- Shannon Stapleton/Reuters
- The Women’s March is moving its focus to registering voters in swing states ahead of the 2018 midterm elections.
- The effort will begin with a voter registration and mobilization event in Las Vegas, Nevada on Sunday, the one-year anniversary of the Women’s March that followed Donald Trump’s election as president.
On the one-year anniversary of President Donald Trump’s inauguration and the 2017 Women’s March, the national organization behind the largest single-day demonstration in US history is moving its focus to registering voters in swing states ahead of the 2018 midterm elections.
On Sunday, the Women’s March organization is holding a voter registration and mobilization event in Las Vegas, Nevada, called #PowerToThePolls, while sister events, many of them protests, will be held in cities across the country.
Publicly declaring their goal to register one million people to vote this year, the Women’s March chairs say they are refocusing their efforts on electing women and progressive candidates.
“This next stage of the movement will channel the energy and activism of the Women’s March into tangible strategies and concrete wins in 2018,” the organization wrote on its website.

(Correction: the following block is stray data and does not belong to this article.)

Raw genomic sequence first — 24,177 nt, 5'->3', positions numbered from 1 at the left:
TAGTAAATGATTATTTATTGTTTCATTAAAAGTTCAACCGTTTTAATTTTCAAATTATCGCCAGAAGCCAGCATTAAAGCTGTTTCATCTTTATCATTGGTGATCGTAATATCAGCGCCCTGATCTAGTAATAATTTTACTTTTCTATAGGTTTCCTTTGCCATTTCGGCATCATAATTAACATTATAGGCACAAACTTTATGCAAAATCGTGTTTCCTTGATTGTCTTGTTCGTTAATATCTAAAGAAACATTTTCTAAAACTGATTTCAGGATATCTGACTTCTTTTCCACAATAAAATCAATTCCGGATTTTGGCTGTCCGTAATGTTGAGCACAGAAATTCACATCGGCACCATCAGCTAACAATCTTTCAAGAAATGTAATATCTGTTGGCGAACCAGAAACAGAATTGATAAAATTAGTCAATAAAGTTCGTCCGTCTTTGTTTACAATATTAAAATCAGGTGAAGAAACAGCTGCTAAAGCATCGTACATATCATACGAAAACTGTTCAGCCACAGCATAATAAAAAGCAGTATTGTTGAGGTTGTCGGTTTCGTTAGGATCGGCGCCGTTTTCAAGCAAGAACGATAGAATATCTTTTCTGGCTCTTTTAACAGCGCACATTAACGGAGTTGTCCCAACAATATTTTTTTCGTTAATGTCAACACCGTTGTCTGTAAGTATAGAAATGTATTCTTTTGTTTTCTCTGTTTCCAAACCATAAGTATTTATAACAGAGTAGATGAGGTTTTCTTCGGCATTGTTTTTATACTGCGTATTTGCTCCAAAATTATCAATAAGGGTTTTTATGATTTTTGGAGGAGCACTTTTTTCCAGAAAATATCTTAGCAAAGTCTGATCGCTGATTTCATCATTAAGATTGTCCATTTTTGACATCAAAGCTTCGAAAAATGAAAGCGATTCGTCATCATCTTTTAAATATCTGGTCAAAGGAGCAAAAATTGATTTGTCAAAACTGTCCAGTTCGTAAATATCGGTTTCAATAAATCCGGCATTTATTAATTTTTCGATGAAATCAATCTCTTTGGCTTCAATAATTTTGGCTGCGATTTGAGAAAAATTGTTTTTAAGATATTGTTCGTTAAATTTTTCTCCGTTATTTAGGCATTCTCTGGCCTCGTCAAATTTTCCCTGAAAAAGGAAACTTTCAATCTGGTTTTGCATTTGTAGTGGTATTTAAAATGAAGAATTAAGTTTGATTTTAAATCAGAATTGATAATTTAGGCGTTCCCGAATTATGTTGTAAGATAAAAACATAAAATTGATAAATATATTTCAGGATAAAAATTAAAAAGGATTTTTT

Nevada is a strategic spot for the effort. Former Democratic presidential nominee Hillary Clinton won the purple state by just two points against Trump in 2016, and the state’s embattled Republican senator, Dean Heller, is widely considered the most vulnerable GOP incumbent up for reelection to the body in 2018. Heller is being challenged by a woman: Democratic Rep. Jacky Rosen. The state will also replace its term-limited governor this year.
Civil rights advocates, including Planned Parenthood president Cecile Richards and NAACP board member Rev. William Barber III, will speak in Las Vegas on Sunday, alongside Nevada’s Democratic senator, Catherine Cortez Masto, and other liberal lawmakers and celebrities.
The Nevada effort is the first of what will be a national tour of swing states, including Michigan and Florida.
The organization is also putting an emphasis on outreach to traditionally underrepresented groups, particularly people of color, who have been targeted by voter suppression efforts.
“We all must commit to fighting the systemic voter suppression laws that inhibit so many of our communities from voting,” Linda Sarsour, a co-chair of the Women’s March, said in a statement. “This campaign will mobilize a new group of activists to create accessible power to our voting polls.”